As winter approaches, vaccination remains an essential component of stemming a seasonal COVID-19 surge. But public health officials have turned their attention — belatedly, some would say — to an aspect of the COVID-19 battle that has fallen by the wayside since vaccines emerged: testing.
Indeed, it has become clear that vaccination alone won’t be enough. To that end, President Biden recently announced a $2 billion investment in boosting the supply of COVID tests and related infrastructure, which includes discounting at-home tests at major retailers like Walmart and Amazon. Meanwhile, some 280 million rapid tests will be sent to long-term care facilities and community testing sites.
State leaders and health officials welcomed the investment, especially given the surge in demand they anticipate.
“During the summer, state leaders informed us that they did not have enough tests for the demand expected,” said Hemi Tewarson, executive director at the National Academy for State Health Policy (NASHP). “I’m happy to see the federal government step up here and make a monetary investment. That’s what’s needed to signal to manufacturers to make more tests.”
Tewarson noted that, in spring and summer, demand for COVID tests plummeted compared to its level at the start of the pandemic. As the focus shifted to vaccination, states saw demand dip, with fewer people showing up to testing sites.
As a result, states disassembled testing infrastructure and converted many facilities to vaccine clinics.
The country now needs both, Tewarson stressed. “We need to push for vaccination and a continued supply of testing, especially if we’re going to identify any outbreaks among the vaccinated,” he said.
Testing will remain important for several reasons, the first being that progress remains slow in inoculating the unvaccinated population. In addition, the U.S. government’s mandate to employers requires frequent testing of employees who aren’t vaccinated. This will likely further drive up demand for quick, easy and reliable testing.
Even fully vaccinated people will need to be tested occasionally, given the possibility of breakthrough infections.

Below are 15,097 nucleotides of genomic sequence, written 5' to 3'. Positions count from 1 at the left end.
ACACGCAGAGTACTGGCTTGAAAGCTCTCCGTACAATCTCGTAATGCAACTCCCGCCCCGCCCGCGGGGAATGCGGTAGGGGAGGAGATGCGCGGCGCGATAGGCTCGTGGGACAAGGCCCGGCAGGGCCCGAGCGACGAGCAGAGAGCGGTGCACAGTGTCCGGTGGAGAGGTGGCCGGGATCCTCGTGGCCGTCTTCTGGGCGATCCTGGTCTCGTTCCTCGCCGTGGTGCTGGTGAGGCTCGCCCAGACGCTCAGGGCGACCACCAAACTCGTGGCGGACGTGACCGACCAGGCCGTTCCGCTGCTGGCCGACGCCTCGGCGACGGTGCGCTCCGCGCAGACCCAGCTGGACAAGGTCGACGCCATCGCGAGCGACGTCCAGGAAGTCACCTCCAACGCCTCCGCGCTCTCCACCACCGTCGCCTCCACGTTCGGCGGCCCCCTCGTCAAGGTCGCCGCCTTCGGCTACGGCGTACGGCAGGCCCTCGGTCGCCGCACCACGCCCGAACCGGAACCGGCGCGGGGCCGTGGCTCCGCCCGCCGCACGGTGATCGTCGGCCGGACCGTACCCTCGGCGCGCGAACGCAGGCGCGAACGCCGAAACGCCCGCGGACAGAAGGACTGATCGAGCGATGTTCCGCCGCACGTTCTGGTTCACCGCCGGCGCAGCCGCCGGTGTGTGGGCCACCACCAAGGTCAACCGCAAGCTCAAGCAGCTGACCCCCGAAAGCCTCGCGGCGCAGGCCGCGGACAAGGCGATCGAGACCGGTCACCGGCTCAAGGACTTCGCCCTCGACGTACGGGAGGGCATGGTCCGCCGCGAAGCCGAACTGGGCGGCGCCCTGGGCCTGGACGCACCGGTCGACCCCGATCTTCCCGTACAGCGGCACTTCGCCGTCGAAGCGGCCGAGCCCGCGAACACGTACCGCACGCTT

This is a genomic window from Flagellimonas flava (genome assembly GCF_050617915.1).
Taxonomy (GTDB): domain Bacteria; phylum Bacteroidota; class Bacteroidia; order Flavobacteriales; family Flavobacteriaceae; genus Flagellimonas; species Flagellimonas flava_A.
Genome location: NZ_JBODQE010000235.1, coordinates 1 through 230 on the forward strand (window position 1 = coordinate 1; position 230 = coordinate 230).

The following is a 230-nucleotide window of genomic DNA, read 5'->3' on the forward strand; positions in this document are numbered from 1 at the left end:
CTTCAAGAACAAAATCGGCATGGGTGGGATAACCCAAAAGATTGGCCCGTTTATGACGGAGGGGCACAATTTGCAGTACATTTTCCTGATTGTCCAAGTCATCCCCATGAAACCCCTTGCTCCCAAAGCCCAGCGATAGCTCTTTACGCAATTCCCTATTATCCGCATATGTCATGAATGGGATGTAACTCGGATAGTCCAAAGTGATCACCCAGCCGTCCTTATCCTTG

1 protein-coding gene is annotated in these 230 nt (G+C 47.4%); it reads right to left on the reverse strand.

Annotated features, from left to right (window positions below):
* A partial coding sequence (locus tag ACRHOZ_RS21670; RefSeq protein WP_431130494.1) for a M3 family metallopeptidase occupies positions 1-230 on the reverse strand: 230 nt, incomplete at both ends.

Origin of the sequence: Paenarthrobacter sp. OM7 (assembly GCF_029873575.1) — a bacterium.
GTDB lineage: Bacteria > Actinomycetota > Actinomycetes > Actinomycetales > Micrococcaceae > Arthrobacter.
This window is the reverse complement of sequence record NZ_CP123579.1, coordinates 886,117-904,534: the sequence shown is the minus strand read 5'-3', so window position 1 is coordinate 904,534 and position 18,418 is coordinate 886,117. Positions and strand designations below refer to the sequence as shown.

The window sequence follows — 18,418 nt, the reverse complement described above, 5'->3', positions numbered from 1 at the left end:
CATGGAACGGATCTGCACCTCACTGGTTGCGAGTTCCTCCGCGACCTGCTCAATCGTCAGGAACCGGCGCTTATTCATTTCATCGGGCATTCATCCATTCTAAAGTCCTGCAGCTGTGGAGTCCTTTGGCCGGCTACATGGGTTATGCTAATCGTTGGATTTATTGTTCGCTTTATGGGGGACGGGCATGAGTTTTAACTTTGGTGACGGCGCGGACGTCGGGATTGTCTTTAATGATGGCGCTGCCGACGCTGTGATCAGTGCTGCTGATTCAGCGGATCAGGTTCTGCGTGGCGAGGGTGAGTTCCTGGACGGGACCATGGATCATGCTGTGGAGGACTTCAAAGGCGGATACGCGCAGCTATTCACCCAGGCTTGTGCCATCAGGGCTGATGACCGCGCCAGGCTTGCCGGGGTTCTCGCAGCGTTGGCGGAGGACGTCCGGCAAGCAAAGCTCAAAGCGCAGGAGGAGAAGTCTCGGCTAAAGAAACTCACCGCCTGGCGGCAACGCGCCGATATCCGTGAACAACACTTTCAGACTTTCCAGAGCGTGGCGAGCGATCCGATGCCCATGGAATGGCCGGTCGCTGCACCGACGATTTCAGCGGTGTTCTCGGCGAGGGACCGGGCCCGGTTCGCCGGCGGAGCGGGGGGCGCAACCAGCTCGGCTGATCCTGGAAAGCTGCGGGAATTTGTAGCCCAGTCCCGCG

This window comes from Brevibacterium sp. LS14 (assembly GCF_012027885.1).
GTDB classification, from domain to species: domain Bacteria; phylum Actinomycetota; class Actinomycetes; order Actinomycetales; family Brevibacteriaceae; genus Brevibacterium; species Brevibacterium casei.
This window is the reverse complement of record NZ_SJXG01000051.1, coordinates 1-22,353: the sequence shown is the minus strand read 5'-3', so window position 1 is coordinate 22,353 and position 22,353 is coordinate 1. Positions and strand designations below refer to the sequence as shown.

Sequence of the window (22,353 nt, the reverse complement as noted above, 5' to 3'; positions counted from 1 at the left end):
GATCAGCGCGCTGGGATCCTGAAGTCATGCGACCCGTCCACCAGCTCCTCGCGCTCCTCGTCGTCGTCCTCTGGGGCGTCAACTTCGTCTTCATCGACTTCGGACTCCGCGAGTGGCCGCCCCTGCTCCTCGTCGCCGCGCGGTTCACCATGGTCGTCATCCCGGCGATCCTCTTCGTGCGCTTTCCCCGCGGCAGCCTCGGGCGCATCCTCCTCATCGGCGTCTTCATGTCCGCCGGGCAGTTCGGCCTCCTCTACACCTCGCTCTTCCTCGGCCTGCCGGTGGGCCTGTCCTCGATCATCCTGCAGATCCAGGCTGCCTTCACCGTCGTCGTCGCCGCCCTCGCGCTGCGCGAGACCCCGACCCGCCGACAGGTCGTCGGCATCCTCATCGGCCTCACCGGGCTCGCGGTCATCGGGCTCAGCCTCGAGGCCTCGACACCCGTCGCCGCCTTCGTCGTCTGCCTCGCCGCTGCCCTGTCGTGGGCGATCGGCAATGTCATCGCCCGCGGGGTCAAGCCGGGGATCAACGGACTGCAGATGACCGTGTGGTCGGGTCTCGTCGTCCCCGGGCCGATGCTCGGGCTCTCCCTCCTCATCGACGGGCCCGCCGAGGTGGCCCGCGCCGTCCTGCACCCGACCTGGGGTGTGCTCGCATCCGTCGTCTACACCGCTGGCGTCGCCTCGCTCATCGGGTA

“People who have symptoms will need to go get tested, especially as they start to go back into the office and schools,” Tewarson said. “We also have more transmission of colds and viruses in the fall and winter, and you might not know if it’s COVID or not.”
The federal plan, which involves distributing rapid and at-home tests to schools, retail pharmacies and local health centers, marks a shift toward convenience. This represents a change from the pandemic’s earliest months, when the country relied on lab-based testing.
Since the Delta variant’s surge, retail pharmacies have seen demand for testing rise once anew, particularly for at-home tests like Abbott’s BinaxNOW. Under Biden’s plan, major retailers will be incentivized to sell at-home rapid tests at a lowered cost – up to a 35% discount – for the next several months.
“People need convenience,” Tewarson said. “They need to feel like at-home tests are effective and accurate, because there have been some questions around that.”
The Food and Drug Administration has its hands full attempting to distinguish between effective and ineffective testing products. In an announcement earlier this month, the agency singled out the Ellume COVID-19 Home Test for issues around false-positives, noting that it will continue to work with the company to monitor manufacturing problems.
It will be critical for the FDA and other public health agencies to maintain clear communication around testing this fall and winter. This could represent a challenge, given bungled communications during the last 20 months around masking and breakthrough infections. Testing, Tewarson stressed again, will be just as important as vaccination until the pandemic ends. That needs to be made clear to the public, manufacturers (so that they boost supply) and states (to get a head start on rebuilding testing infrastructure). “We need to emphasize that the tests are fairly accurate. So far, that messaging has not been completely clear,” Tewarson said. “At the federal, state and local levels we need clear, trusted talking points about the role testing should play and what the public should d